Progress needs a safe haven
For almost two decades, the goal of the PATRIZIA KinderHaus-Stiftung has been to ensure children and young people throughout the world enjoy a better future. To this end, it creates places where these young people can become healthy, learn or simply grow up in a location where they are safe: KinderHaus facilities, centres and schools. There are now 14 of them in all corners of the globe. One of the is the Shiladevi Primary School in the village of Doksan in Nepal.
It has not been an easy time for the Nepalese KinderHaus. The Shiladevi Primary School is used to offer children an education. It was officially opened and started offering classes in 2012. That was before a devastating series of earthquakes struck the Himalaya region in April 2015. Around 9000 people lost their lives and approximately 800,000 buildings — including over 4000 schools — crumbled to the ground. Miraculously, Shiladevi Primary School in the mountain village of Doksan was left unscathed. The KinderHaus was occasionally used for disaster relief after the earthquake until finally, in 2016, it was ready to start offering lessons and fulfil its original purpose again.
The people for whom this was the greatest source of delight: the 120 schoolchildren. This is probably why they seem to have no problem sometimes marching for more than an hour to the school at the summit. No problem at all, despite the steep trails and scrambling along unprotected paths – daredevil terrain for most Europeans. For the children that ‘ascend on’ Doksan from the surrounding area, it’s a normal walk. They’re quick and sure-footed as they navigate their way to the classroom. Perhaps most importantly, they’re highly motivated. They always look forward to school. They’re always keen to be on time.
Solid and sustainable
When they arrive at Shiladevi, they are welcomed by a school building that is lovingly looked after. It really did survive the calamitous earthquake almost without so much as a scratch. What makes this all the more aston-ishing: the seismographic readings during the quake of the century in April 2015 literally shot off the Richter scale. Even in this precarious location between different tectonic plates, this was an exceptional episode. But it was not chance or happenstance that allowed the KinderHaus to survive unscathed. One reason it still stands today stems from the construction methods of the primary school, which was specially designed with local conditions and the constant threat of earthquakes in mind. The entire building was made with bamboo using a technique known as balloon framing. And all materials were supplied by nature. The bamboo used in the school is untreated and each individual element is mounted on exterior and interior walls to create a basic framework for thick plastering. As a result, these natural materials are solid and robust — not to mention long-lasting.
Teaching combining tradition with modern education
Every aspect of instruction at Shiladevi Primary School is stamped by the hallmark of artistic pursuits. This is no-ticeable from the timetable: the pupils sing, dance, play instruments and paint. Even maths lessons feel a bit like a musical. Man Bahadur Pakhrin, a pure-blooded pundit of pedagogy, will quickly confirm this observation. He explains why artistic expression is such an important part of their education. Squeezed between the two cultural giants of China and India, the birthplace of Buddha has always been careful about guarding its age-old traditions, its character, its obvious hospitality and its unique warmth and cordiality. This is all integrated into teaching.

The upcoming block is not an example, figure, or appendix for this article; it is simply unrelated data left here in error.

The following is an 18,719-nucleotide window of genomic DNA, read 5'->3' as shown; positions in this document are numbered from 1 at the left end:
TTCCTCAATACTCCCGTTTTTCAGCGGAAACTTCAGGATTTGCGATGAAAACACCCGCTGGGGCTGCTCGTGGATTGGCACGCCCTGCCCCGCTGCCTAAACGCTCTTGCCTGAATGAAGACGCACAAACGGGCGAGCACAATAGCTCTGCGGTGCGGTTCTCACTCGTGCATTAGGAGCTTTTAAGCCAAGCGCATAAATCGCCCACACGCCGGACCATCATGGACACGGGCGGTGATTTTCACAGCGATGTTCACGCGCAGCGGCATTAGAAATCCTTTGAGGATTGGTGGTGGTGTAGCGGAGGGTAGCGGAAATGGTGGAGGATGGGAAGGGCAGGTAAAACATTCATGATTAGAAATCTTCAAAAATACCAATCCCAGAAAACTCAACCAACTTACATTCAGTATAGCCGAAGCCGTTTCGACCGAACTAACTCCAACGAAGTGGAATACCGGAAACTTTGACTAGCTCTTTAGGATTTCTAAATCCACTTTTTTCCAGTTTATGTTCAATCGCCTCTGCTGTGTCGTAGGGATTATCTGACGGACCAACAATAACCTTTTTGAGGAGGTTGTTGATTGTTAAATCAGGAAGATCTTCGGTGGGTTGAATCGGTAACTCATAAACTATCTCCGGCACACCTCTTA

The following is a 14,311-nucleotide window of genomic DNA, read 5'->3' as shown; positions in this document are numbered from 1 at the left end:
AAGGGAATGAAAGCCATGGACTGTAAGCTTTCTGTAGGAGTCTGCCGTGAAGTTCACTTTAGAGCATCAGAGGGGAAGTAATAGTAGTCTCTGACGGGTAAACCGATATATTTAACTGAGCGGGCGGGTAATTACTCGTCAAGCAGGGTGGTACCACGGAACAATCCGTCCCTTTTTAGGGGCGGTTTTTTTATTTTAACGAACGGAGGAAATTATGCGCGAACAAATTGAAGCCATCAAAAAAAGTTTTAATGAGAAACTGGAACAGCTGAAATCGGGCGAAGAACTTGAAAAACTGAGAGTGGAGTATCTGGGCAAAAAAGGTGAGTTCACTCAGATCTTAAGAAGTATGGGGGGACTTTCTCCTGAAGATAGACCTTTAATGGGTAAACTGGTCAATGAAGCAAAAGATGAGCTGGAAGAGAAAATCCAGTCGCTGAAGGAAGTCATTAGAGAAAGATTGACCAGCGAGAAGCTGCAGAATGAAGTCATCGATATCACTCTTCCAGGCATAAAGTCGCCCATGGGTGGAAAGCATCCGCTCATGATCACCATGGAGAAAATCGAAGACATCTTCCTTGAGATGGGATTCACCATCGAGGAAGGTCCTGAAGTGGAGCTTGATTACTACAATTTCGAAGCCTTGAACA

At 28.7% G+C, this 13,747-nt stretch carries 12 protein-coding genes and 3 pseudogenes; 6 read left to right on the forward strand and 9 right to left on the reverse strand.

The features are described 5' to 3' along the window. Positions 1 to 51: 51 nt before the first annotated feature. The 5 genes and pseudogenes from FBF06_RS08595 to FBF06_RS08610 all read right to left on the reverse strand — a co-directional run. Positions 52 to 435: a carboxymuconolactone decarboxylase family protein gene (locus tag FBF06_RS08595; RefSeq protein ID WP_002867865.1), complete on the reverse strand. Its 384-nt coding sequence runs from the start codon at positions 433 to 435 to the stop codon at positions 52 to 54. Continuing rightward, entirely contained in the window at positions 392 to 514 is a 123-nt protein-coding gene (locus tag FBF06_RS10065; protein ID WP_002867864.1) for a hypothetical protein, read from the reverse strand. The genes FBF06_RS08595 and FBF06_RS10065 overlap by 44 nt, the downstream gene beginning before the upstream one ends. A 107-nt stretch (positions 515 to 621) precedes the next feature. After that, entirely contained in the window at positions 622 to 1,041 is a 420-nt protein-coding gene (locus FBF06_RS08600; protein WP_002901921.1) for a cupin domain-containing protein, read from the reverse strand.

Naturally, singing and dancing are not the only priorities at Shiladevi. For instance, English lessons are particularly important, despite the dearth of teachers. The headmaster emphasises that being able to teach the children English is certainly not something that can be taken for grant-ed. The reason he highlights this is that the teachers at the school earn the equivalent of around €180 a month. Also, given the earthquake, the government of Nepal has had much bigger problems to worry about than a pay rise for teachers or making fundamental improvements to the curriculum.
To maintain standards for teachers and pupils and ensure Shiladevi Primary School retains its appeal, the PATRIZIA KinderHaus-Stiftung pulled together its own special pack-age of renovation ideas. All of the windows at the school were given glass panes this year and a new ceiling has been mounted under the roof to improve the sound insulation and room temperature. The rough concrete floors in all areas of the building have been smoothened and made more pleasant. Man Phadur: “It’s lovely for us at Shiladevi Primary School to keep seeing the progress happening, in little and sometimes big steps.”
Plans for the future That’s not all of the building work that will be carried out in Kattike in 2017. The school will also be expanded by three new classrooms. The idea is to offer what’s called a basic school with the intention of offering a secondary education to pupils when they finish their primary education. Man Phadur Pakhrin: “Progress depends on education and education depends on progress, which is why our children need schools.”
The plan is to add a small dining room and a library and to extend the playground and toilets. For the headmaster, this will result in the fulfilment of one of his biggest aspirations. “When the school extension is finished, this will be a unique opportunity for our children to shape the destiny of their own country by receiving a solid education,” he says with a strong sense of pride.
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